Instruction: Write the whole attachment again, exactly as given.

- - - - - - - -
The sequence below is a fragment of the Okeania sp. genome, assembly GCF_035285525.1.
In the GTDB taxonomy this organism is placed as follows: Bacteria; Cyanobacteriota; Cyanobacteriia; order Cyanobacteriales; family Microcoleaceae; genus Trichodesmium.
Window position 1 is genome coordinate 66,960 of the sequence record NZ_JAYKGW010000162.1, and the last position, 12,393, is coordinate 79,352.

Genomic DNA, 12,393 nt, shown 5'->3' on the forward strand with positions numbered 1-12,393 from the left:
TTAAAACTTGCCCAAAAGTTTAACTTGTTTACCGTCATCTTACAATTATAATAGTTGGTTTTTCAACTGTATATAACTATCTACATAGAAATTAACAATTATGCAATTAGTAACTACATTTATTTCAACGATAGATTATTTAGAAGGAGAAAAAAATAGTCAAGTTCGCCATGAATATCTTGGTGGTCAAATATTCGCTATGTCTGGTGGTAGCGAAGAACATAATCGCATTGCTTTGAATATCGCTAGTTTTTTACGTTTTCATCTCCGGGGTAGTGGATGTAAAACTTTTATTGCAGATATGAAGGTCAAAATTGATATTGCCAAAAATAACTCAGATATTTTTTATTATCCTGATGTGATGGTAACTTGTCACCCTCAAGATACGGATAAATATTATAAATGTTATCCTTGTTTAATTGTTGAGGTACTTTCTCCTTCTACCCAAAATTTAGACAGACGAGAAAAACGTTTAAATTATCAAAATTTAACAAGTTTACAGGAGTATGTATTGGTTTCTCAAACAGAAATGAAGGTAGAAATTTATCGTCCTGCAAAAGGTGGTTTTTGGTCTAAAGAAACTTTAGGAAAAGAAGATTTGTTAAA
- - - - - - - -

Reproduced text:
The sequence below is a fragment of the Okeania sp. genome, assembly GCF_035285525.1.
In the GTDB taxonomy this organism is placed as follows: Bacteria; Cyanobacteriota; Cyanobacteriia; order Cyanobacteriales; family Microcoleaceae; genus Trichodesmium.
Window position 1 is genome coordinate 66,960 of the sequence record NZ_JAYKGW010000162.1, and the last position, 12,393, is coordinate 79,352.

Genomic DNA, 12,393 nt, shown 5'->3' on the forward strand with positions numbered 1-12,393 from the left:
TTAAAACTTGCCCAAAAGTTTAACTTGTTTACCGTCATCTTACAATTATAATAGTTGGTTTTTCAACTGTATATAACTATCTACATAGAAATTAACAATTATGCAATTAGTAACTACATTTATTTCAACGATAGATTATTTAGAAGGAGAAAAAAATAGTCAAGTTCGCCATGAATATCTTGGTGGTCAAATATTCGCTATGTCTGGTGGTAGCGAAGAACATAATCGCATTGCTTTGAATATCGCTAGTTTTTTACGTTTTCATCTCCGGGGTAGTGGATGTAAAACTTTTATTGCAGATATGAAGGTCAAAATTGATATTGCCAAAAATAACTCAGATATTTTTTATTATCCTGATGTGATGGTAACTTGTCACCCTCAAGATACGGATAAATATTATAAATGTTATCCTTGTTTAATTGTTGAGGTACTTTCTCCTTCTACCCAAAATTTAGACAGACGAGAAAAACGTTTAAATTATCAAAATTTAACAAGTTTACAGGAGTATGTATTGGTTTCTCAAACAGAAATGAAGGTAGAAATTTATCGTCCTGCAAAAGGTGGTTTTTGGTCTAAAGAAACTTTAGGAAAAGAAGATTTGTTAAA